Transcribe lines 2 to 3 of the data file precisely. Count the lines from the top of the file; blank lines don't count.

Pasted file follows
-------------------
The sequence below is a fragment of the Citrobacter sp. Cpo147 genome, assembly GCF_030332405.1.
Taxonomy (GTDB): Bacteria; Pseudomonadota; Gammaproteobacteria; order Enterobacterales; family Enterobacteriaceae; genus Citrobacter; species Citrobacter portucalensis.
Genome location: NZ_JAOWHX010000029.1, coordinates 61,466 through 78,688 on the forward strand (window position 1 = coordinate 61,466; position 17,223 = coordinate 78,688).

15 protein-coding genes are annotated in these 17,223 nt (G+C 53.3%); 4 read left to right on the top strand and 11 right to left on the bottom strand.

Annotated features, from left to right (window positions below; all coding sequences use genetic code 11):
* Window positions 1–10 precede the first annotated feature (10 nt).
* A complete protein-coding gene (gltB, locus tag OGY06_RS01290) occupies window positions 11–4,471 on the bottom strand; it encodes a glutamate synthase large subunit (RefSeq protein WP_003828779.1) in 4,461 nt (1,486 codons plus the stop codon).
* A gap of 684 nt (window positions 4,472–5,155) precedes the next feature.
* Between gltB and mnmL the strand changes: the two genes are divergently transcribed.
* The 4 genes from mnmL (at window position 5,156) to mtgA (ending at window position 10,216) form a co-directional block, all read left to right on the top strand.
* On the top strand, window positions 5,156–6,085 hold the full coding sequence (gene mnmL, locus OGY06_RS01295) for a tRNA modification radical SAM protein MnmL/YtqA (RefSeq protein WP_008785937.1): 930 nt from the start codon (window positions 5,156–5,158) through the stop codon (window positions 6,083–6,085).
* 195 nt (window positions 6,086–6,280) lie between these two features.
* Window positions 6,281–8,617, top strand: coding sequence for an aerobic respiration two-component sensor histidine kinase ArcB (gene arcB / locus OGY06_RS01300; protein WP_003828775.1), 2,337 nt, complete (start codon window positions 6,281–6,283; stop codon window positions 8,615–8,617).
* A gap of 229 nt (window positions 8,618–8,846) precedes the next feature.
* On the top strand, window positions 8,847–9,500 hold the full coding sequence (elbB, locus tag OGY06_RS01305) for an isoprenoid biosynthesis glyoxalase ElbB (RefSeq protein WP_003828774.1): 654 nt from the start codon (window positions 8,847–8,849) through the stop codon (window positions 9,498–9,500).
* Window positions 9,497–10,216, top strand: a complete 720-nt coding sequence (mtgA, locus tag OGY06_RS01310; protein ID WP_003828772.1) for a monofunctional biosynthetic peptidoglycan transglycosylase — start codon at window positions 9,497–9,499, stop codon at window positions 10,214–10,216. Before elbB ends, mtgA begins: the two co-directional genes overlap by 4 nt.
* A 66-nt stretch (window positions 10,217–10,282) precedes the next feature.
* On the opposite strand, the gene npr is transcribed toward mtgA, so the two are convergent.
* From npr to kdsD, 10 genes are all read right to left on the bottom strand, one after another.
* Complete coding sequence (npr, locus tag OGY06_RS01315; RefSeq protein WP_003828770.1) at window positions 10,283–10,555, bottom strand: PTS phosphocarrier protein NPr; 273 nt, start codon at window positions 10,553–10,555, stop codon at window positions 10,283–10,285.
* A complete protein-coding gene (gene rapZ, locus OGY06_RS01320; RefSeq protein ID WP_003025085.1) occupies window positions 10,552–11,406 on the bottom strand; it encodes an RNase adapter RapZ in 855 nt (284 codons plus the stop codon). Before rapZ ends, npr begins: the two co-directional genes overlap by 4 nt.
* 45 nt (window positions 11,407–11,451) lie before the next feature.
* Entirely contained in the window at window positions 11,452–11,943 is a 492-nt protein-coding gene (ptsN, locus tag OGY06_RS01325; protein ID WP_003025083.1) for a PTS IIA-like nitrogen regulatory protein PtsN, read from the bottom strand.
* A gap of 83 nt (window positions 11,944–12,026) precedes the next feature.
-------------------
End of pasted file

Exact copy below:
Taxonomy (GTDB): Bacteria; Pseudomonadota; Gammaproteobacteria; order Enterobacterales; family Enterobacteriaceae; genus Citrobacter; species Citrobacter portucalensis.
Genome location: NZ_JAOWHX010000029.1, coordinates 61,466 through 78,688 on the forward strand (window position 1 = coordinate 61,466; position 17,223 = coordinate 78,688).